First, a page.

Tuesday, February 28, 2006


On Saturday a friend I haven't seen in I can't remember how long introduced me to his wife and their one-month-old baby boy. The next day I gathered with other friends and family of a couple I last saw mid-January to meet their one-month-old baby girl. Both babies are their parents' first and they were both born at the same hospital. I wonder if they'll ever meet?
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Thursday, February 23, 2006


An online friend has asked for the time, date and place of my birth so that she can chart my stars. I obliged after a search for my first hospital bracelet yielded the time of my birth. My friend also told me to find out my Destiny Number, which is based on the letters in my name.

And my Destiny Number is (drum roll, please): Destiny Number 2. From the description:

You have the capacity to be inspirational, and the ability to lead merely by your own example. An inborn inner strength and awareness can make you an excellent teacher, social worker, philosopher, or advisor. No matter what area of work you pursue, you are very aware and sensitive to the highest sense of your environment. Your intuition is very strong; in fact, many psychic people and those involved in occult studies have the number 11/2 Destiny. Indeed, the 2 has a spiritual connection not found in other numbers.

For comparison, here's a snippet from the Keirsey Temperament Sorter result I received tonight:

Idealists are naturally drawn to working with people, and whether in education or counseling, in social services or personnel work, in journalism or the ministry, they are gifted at helping others find their way in life, often inspiring them to grow as individuals and to fulfill their potentials.

Tonight, as usual, I'm an Idealist, a sad romantic who wants everyone to be friends. This is probably why I say 'yeah, sure... do my birth chart' or 'yeah, you can read my Tarot' when people ask. I'm not looking for insight in all the wrong places, honest.

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Tuesday, February 21, 2006

Su Doku Listening 

I played Sudo-San, an accessible Su Doku game, tonight. I was wrong about being able to do a sudoku sitting still. I need to move the mouse around.

As well as displaying the puzzle on screen, Sudo-San allows you to listen to the numbers and you have to play via the keyboard. My mind is boggling at the thought of listening to each row, column and square before working out where to place a number.

Leonhard Euler, a Swiss mathematician, devised an early version of Su Doku called Latin Squares. Euler lost his sight in his thirties and was blind when he invented the puzzle. I'm not feeling any smarter.

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Monday, February 13, 2006

Self-Censored (or Valentine's Day Boycott of Google) 

Hey ho, I'm blogging tonight to let you know that I won't be blogging tomorrow. I'm sure you'll appreciate that if you visit occasionally and noticed that I haven't blogged for days now.

Is it because I'll be so busy sniffing big bunches of beautiful flowers or having soft-centred choccies explode in my mouth? Of course not, that's why I'm always in a snit on my birthday.

No, instead I'll be boycotting Google - which includes Blogger and (I don't know how I'll survive) Gmail. Internet users who search using Google from within China and Tibet receive censored results that do not include sites deemed politically-sensitive. Visit No Luv 4 Google for more details or read about in The Sydney Morning Herald's MashUp blog entry, 'Google facing Valentine's Day dump', which includes some interesting comments.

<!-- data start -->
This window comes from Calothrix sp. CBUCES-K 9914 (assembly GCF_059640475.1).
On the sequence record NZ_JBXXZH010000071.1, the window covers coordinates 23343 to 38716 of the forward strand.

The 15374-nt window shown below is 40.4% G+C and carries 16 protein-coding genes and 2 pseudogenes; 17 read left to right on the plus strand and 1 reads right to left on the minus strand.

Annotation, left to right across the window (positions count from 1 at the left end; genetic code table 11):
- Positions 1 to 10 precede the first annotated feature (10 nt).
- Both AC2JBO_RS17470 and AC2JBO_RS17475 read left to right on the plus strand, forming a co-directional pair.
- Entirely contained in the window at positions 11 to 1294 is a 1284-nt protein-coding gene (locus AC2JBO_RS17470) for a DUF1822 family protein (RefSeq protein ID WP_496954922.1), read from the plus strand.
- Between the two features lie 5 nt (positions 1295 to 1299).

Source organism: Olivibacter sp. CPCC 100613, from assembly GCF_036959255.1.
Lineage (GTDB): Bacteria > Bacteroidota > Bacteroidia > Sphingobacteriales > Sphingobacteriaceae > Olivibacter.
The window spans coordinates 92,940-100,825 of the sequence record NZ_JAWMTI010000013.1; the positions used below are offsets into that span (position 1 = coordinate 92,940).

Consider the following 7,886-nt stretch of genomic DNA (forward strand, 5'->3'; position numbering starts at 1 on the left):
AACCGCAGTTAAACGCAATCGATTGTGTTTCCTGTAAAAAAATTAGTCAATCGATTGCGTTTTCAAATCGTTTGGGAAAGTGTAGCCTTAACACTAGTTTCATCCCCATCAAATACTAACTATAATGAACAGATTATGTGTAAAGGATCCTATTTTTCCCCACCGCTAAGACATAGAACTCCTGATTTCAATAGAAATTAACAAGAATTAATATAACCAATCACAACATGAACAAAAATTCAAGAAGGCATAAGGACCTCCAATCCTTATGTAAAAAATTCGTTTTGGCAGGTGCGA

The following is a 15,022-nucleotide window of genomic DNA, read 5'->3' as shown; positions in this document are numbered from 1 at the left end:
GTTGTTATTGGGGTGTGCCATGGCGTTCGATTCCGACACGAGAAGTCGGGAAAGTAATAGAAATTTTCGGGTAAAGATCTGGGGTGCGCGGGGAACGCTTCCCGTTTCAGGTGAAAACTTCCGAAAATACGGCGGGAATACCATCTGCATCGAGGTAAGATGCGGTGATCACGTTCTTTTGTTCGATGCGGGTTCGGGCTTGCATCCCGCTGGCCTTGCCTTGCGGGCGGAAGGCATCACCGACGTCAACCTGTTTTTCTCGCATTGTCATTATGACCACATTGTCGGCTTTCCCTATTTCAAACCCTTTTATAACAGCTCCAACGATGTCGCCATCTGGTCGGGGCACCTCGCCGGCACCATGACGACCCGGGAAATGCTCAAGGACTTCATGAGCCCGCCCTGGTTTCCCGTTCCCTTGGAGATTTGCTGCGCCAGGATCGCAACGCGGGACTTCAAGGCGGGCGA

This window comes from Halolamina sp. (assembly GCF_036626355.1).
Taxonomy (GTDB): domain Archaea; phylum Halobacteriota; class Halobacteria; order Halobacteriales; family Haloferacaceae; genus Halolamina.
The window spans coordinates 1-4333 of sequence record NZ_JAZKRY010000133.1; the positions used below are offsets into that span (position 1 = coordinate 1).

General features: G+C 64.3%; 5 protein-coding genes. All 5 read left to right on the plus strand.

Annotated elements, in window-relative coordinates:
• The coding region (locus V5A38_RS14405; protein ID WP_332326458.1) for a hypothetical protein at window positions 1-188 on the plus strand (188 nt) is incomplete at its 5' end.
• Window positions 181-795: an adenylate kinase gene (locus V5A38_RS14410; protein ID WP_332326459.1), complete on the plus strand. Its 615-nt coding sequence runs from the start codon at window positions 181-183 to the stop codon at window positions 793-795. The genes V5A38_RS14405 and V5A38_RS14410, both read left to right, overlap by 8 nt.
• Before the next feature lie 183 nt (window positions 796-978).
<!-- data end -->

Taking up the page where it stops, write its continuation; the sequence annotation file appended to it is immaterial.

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Saturday, February 04, 2006

Vivid Description Consummation 

A visitor translated Temporal Island into Chinese today. How cool is that? I translated bits back into English using AltaVista's Babel Fish. Turns out I don't express myself well in Chinese.

The 'Change of Scenery' post is a good example. 'Come chuck seagulls' became 'come [three Chinese characters] meat seagulls.' 'Picture perfect' re-translated as 'vivid description consummation' and 'blogger meet up' is now 'blogger assembly.'

One of the few words not to translate is the Japanese word 'sudoku' but maybe I should have written it as 'su doku.'

Like playing records backwards, it's kinda fun to read otherwise hidden messages into the text, especially when the translation reveals: "Sight Very quickly will come - the comparison not full analogy likely to see in any it with to be evasive the retina." The original read, "Coming soon - more inadequate analogies on what it's like to see with dodgy retinas." Fortune cookies of the future.

The best part is that the translations throw up new expressions. I may never use my thesaurus again.

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Thursday, February 02, 2006


Imagine you're putting a Lego toy together and you find that you only have three of the pieces. After a while, you find one of the missing pieces - a really useful piece - but then you realise you've misplaced a piece you already had. You find a piece, you lose a piece - but you never have more than three pieces.

So you have to be satisfied with the three most interesting pieces, or three pieces that go together, or maybe the three distinctive pieces that tell you whether you're building a tractor or an aeroplane. Maybe you run out of time and you never work out what it is you're building. Or maybe you have the time and you're keen, so you keep a memory of the missing pieces and fit them all together in your head.

That's sort of how it is for me to see. This is why I'm so glad for the sight I have but can't always hide my frustration. :-)

Coming soon - more inadequate analogies on what it's like to see with dodgy retinas.

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